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Topic: How to bootload/program an atmega328p at 1.8v (Read 2 times) previous topic - next topic

Jack Christensen

Adafruit's USBtinyISP programmer has a jumper to supply 5V to the target or not. When the jumper is not in place, no power is supplied, and the logic levels are shifted to match the target's supply. I've used one to program target boards operating at 3V and 3.3V, but not 1.8V, so I'm not 100% sure that it will work. I do think I'd stick to ICSP programming and forget the bootloader.

https://www.adafruit.com/products/46
http://www.ladyada.net/make/usbtinyisp/use.html

Quote
Jumper JP3 (USB power to target)

There's a jumper sticking out near the cables, JP3. When the jumper is in place (connecting the two wires) then that means that the USBtinyISP is providing 5V power to the device being programmed. If you don't want to power the device then just take the jumper out or make sure its only on one of the wires.

The USBtinyISP can only provide 5V, up to about 100mA to the device. If you need more power then you should remove the jumper and power the device seperately. (Alternately, if you're feeling adventurous you can reprogram the USBtinyISP to requires 500mA from the USB port instead of 100mA but if you dont know how to do this I'd suggest not)

Version 1.0 of USBtinyISP sends data to the device at 5V level no matter whether its powering the device or not so make sure its 5V compliant! (Note that there are 2 1.5K resistors in series with the data lines for protection)

Version 2.0 which is almost certainly what you've got, uses a level shifter so that if the jumper is not in place, it will use whatever the target voltage is, a lot better for your low-voltage devices!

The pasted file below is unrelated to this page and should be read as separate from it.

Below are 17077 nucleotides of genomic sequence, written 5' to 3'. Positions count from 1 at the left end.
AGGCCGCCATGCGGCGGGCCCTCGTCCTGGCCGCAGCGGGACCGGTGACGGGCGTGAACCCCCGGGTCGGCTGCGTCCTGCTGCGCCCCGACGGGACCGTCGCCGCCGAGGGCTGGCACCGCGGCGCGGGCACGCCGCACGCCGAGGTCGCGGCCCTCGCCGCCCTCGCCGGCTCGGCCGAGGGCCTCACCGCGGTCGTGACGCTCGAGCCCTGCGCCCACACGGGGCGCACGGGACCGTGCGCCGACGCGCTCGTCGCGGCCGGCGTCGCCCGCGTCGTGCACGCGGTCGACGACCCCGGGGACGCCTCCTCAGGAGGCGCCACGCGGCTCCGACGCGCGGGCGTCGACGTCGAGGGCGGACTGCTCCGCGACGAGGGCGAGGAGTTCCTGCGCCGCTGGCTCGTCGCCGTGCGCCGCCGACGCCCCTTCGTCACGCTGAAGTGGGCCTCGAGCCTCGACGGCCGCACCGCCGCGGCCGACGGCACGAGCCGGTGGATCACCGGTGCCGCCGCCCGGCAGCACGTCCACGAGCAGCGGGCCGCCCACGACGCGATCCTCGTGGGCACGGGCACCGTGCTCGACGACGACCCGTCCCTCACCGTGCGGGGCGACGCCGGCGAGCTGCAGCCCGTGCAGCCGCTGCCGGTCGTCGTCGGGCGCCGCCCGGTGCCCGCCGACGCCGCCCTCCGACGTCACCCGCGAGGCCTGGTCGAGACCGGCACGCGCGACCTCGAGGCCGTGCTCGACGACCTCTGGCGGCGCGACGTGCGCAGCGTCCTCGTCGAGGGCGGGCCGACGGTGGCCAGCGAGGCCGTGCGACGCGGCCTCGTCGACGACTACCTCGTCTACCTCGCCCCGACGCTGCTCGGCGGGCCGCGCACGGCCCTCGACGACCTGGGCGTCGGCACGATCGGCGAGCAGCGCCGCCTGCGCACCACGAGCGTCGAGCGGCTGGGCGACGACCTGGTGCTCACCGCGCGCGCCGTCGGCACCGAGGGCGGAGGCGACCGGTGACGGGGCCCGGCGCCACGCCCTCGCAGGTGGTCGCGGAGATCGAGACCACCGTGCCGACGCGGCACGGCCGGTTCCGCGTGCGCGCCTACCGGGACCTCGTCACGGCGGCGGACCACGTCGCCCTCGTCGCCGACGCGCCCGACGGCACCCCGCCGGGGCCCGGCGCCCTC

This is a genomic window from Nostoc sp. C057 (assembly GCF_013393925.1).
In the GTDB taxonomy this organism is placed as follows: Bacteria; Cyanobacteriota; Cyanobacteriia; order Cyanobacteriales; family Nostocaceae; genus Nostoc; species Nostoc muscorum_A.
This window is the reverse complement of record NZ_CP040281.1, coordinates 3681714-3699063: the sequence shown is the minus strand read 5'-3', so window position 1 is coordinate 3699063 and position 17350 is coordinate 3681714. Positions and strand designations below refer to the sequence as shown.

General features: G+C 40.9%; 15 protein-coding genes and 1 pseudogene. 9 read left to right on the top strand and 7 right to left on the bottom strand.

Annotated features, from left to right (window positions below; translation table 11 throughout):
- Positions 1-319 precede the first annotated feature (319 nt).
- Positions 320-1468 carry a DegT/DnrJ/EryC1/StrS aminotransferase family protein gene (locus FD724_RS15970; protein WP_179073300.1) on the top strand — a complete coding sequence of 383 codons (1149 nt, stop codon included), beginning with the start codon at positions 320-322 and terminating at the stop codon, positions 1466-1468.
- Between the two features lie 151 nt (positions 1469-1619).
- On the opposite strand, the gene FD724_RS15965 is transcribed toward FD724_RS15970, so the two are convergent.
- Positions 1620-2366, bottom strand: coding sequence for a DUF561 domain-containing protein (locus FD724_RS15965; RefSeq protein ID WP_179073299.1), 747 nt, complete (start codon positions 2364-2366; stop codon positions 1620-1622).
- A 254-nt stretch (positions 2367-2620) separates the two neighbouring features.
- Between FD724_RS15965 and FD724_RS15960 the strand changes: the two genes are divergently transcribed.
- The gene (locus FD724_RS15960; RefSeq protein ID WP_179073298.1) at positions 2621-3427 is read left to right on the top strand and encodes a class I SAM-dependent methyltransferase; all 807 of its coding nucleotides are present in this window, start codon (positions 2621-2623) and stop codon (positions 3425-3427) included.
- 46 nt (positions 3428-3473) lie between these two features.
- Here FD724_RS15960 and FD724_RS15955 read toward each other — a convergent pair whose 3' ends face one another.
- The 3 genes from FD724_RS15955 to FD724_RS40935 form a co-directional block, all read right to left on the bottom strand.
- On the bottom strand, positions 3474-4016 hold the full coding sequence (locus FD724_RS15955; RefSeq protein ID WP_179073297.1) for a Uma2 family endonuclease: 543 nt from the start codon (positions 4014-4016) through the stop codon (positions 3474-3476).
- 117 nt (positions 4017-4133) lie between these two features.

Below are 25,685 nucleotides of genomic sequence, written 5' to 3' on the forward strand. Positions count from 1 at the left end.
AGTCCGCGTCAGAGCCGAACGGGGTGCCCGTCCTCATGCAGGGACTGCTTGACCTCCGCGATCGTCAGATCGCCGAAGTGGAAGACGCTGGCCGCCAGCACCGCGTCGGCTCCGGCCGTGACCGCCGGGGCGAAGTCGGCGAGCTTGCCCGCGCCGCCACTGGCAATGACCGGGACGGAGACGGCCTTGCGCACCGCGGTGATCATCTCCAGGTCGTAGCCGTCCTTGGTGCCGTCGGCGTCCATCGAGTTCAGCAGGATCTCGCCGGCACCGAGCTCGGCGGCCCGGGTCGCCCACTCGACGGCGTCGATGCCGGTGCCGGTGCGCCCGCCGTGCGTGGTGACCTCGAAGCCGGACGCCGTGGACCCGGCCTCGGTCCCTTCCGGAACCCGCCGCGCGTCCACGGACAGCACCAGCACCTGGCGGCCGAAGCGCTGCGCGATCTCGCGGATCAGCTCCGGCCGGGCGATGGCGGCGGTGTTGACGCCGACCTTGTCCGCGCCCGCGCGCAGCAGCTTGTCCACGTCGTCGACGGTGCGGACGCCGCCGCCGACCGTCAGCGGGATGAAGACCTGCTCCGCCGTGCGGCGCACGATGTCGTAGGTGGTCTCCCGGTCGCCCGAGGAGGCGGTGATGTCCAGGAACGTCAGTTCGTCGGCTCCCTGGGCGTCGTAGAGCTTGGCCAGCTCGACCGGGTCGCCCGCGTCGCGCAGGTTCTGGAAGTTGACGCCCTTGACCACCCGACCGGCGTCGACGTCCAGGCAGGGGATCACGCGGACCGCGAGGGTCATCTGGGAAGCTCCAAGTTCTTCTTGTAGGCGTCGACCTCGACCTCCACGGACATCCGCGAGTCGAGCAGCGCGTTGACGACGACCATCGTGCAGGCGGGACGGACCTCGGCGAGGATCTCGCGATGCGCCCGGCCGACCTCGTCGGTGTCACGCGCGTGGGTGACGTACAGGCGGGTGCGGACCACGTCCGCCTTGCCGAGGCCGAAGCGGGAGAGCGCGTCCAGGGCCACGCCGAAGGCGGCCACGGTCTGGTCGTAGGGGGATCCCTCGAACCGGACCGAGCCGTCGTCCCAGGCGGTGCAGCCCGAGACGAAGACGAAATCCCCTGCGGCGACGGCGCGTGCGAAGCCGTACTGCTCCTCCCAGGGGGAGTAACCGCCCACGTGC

So, if you have a device that needs to run at 3.3V or so, don't have the jumper in place!
MCP79411/12 RTC ... "One Million Ohms" ATtiny kit ... available at http://www.tindie.com/stores/JChristensen/

philipm


I actually hadn't realised that ICSP programming (without a bootloader) would be so simple. I think I'll just get a AVRISP mkII. =)

Out of curiosity, if I stick to using the Arduino IDE, I'm assuming that the fuses are only set by the IDE when burning a bootloader. Is that right? (I.e. fuses are not set when using a programmer to load a sketch.)

CrossRoads

"using the Arduino IDE, I'm assuming that the fuses are only set by the IDE when burning a bootloader"  Correct. I have several boards with no FTDI header, only ICSP. I burn a bootloader first to set the fuses for normal 16 MHz operation, and then use File: Upload Using Programmer to  put a sketch on with no bootloader.  Biggest problem: forgetting the bootoader first and then getting reduced speed operation (1 MHz default).

MKii does not provide power, it senses the supply pin (6) and adjusts levels accordingly. Should work with 1.8V:

"•Programs both flash and EEPROM
•Supports fuses and lock bit programming
•Upgradeable for future device support
•Supports target voltages from 1.8V to 5.5V
•Adjustable ISP programming speed (50Hz to 8MHz SCK frequency)
•USB 2.0 compliant (full speed, 12Mbps)
•Powered from USB, does not require external power supply
•Target interface protection
•Short-circuit protection"
Designing & building electrical circuits for over 25 years. Check out the ATMega1284P based Bobuino and other '328P & '1284P creations & offerings at  www.crossroadsfencing.com/BobuinoRev17.
Arduino for Teens available at Amazon.com.

philipm

Perfect. I'm sure I'll forget the bootloader (or AVRStudio) to burn the fuses and end up scratching my head too. ;)

Thanks for all the replies.

CrossRoads

It usually happens to me to when I have not programmed in a while- then I waste a couple hours looking things over and writing simpler test code until I finally realize it is running too slow, and slowly dawns on me that fuses are not burned.  Usually late at night since I do most of my stuff then.
Designing & building electrical circuits for over 25 years. Check out the ATMega1284P based Bobuino and other '328P & '1284P creations & offerings at  www.crossroadsfencing.com/BobuinoRev17.
Arduino for Teens available at Amazon.com.

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